quently breaking, endanger cargo, ship, To the Edilor of the Alonthly Magasine, and crew, causing besides a heavy loss SIR,
in themselves, might be rendered in. VOU will probably render an impor- comparably stronger and safer by sube
1 tant service to the country, by in- stituting copper, or a proper mixture of Serting in your respectable Magazine, the copper, for iron. The first cost would, I following notice of a work entitled, A grant, be more; but, if to be weighed in brief Enquiry into the premature Decay the balance with the lives of British seain our Wooden Bulwarks, with an exa- men, and niuch valuable property, let mination of the meang best calculated it be rernembered that old copper seils to prolong their duration; by Richard for nearly its original price, and that an Pering, Esq. Clerk of the Cheque of his old iron anchor would command a com. alajesty's Duck-Yard at Plymouth. It paratively, trilling sum. It may, “pere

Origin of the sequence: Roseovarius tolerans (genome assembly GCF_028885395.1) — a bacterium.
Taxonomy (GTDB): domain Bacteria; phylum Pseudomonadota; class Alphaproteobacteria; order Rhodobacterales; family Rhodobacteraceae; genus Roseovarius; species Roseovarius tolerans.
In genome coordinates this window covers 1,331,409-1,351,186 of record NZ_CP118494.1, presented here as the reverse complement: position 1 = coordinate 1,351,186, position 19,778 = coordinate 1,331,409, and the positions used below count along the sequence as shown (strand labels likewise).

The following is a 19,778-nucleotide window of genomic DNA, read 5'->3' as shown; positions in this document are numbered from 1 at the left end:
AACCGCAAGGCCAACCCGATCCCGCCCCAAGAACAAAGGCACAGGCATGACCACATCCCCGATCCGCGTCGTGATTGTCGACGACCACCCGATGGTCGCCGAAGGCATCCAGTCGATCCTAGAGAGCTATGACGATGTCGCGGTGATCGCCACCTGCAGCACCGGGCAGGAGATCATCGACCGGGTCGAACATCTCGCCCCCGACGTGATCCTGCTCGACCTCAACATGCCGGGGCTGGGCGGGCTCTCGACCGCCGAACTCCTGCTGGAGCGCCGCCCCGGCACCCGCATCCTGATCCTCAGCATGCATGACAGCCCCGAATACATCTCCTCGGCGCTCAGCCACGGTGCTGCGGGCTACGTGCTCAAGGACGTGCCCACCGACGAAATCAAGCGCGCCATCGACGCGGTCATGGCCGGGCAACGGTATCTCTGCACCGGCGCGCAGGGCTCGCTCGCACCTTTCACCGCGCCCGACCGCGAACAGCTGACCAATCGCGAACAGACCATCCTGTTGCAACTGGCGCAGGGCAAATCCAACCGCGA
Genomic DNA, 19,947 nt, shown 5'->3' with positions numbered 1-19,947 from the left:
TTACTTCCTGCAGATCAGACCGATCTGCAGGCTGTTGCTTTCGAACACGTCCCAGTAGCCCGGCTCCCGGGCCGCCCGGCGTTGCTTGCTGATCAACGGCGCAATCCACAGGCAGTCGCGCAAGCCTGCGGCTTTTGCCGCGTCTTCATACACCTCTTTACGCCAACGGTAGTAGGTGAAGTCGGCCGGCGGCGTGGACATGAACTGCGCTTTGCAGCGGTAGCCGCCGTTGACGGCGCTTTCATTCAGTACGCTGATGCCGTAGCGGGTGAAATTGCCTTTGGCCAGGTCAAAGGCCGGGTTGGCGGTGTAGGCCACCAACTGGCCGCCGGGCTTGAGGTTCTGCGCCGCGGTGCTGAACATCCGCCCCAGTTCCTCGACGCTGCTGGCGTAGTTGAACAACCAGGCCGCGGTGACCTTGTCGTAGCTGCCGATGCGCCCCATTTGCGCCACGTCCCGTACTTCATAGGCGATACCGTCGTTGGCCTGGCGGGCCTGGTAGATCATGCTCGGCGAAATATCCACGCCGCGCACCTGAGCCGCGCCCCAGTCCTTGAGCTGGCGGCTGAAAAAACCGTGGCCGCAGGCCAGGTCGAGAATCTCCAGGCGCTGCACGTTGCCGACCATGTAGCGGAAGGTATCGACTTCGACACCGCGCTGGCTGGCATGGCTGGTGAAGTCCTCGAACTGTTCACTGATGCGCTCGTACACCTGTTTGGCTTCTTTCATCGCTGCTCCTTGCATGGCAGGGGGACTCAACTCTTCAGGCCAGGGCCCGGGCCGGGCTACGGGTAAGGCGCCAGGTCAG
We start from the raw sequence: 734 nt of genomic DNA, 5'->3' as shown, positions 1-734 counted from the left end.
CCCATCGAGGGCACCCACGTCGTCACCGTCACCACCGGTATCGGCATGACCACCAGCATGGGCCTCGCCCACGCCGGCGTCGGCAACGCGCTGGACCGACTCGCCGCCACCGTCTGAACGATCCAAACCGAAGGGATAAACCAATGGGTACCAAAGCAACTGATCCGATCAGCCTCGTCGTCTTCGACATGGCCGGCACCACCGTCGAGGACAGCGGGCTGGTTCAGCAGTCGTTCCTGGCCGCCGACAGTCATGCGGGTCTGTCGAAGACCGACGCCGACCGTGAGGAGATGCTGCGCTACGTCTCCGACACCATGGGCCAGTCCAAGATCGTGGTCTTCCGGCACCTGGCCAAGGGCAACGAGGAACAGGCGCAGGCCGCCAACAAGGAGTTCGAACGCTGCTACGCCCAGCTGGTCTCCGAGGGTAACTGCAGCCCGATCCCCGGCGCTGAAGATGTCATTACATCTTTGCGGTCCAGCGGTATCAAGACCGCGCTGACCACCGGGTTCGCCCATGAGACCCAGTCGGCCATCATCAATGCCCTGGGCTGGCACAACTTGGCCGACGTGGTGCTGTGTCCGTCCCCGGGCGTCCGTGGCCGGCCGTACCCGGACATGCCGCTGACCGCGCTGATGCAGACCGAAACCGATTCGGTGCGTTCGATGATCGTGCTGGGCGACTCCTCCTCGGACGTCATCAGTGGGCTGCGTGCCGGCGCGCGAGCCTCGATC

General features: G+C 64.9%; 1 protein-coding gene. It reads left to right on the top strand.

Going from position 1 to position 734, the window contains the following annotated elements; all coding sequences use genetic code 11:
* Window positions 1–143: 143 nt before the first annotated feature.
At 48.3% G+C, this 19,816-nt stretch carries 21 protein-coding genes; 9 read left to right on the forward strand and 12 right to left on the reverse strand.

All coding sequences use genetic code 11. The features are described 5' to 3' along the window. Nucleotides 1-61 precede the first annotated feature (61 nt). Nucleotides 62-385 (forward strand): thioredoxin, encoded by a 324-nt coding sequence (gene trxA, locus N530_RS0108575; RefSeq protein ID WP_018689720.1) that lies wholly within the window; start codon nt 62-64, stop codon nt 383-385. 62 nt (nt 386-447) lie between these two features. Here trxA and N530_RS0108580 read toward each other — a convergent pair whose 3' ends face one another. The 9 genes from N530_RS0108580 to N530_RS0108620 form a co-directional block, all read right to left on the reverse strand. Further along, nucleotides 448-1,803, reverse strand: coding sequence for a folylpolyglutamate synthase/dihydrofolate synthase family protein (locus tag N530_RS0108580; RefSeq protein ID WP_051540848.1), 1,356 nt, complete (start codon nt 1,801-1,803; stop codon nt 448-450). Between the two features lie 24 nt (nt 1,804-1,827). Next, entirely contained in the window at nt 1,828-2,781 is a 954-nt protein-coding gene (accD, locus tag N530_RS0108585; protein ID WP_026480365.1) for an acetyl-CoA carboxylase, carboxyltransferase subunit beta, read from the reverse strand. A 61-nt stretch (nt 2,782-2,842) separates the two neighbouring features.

.baps, even without impropriety be as. some other modern works; but the first seried, that, when our underwriters and writer who seems to have noticed that ship.owners are experiencing almost the smaller gults are persecuted by the daily losses; when the inestimable lives Jarger, for the purpose of making iten of our gallant defenders, Briush seamen, disgurge, is Mr. Montagn. Hasile and occasionally of British soldiers, are Observer consulted the Ornithological at stake, legislative compulsion humanely Dictionary he would have found the sulm exerted, as in this instance it would un. ject explained under the article Gril doubtedly be, in the promotion of na- Aronic.. tional security and happiness, conjoined from the size of the bird mentioned with individual interest and prosperity, by the Observer, we may conclude it would be neither unjusi nor unconstitue was the Skua, not the Arctic Gull, which tional.